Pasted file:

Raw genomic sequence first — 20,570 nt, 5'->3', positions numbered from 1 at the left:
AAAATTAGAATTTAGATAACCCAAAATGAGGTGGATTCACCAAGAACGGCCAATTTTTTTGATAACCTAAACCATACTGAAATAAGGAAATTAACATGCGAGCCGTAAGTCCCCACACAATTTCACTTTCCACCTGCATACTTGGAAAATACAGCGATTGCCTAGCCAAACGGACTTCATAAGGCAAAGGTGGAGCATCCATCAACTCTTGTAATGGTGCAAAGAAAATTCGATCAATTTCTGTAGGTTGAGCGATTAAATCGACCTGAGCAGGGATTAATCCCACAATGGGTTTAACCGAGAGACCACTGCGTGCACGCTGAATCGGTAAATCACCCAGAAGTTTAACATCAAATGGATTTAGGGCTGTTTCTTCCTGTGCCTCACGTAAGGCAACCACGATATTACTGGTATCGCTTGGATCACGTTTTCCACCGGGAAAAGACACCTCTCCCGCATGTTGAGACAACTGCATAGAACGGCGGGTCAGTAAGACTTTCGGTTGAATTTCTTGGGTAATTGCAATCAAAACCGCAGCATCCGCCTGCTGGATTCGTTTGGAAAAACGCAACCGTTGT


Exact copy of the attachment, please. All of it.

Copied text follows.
Raw genomic sequence first — 20,570 nt, 5'->3', positions numbered from 1 at the left:
AAAATTAGAATTTAGATAACCCAAAATGAGGTGGATTCACCAAGAACGGCCAATTTTTTTGATAACCTAAACCATACTGAAATAAGGAAATTAACATGCGAGCCGTAAGTCCCCACACAATTTCACTTTCCACCTGCATACTTGGAAAATACAGCGATTGCCTAGCCAAACGGACTTCATAAGGCAAAGGTGGAGCATCCATCAACTCTTGTAATGGTGCAAAGAAAATTCGATCAATTTCTGTAGGTTGAGCGATTAAATCGACCTGAGCAGGGATTAATCCCACAATGGGTTTAACCGAGAGACCACTGCGTGCACGCTGAATCGGTAAATCACCCAGAAGTTTAACATCAAATGGATTTAGGGCTGTTTCTTCCTGTGCCTCACGTAAGGCAACCACGATATTACTGGTATCGCTTGGATCACGTTTTCCACCGGGAAAAGACACCTCTCCCGCATGTTGAGACAACTGCATAGAACGGCGGGTCAGTAAGACTTTCGGTTGAATTTCTTGGGTAATTGCAATCAAAACCGCAGCATCCGCCTGCTGGATTCGTTTGGAAAAACGCAACCGTTGT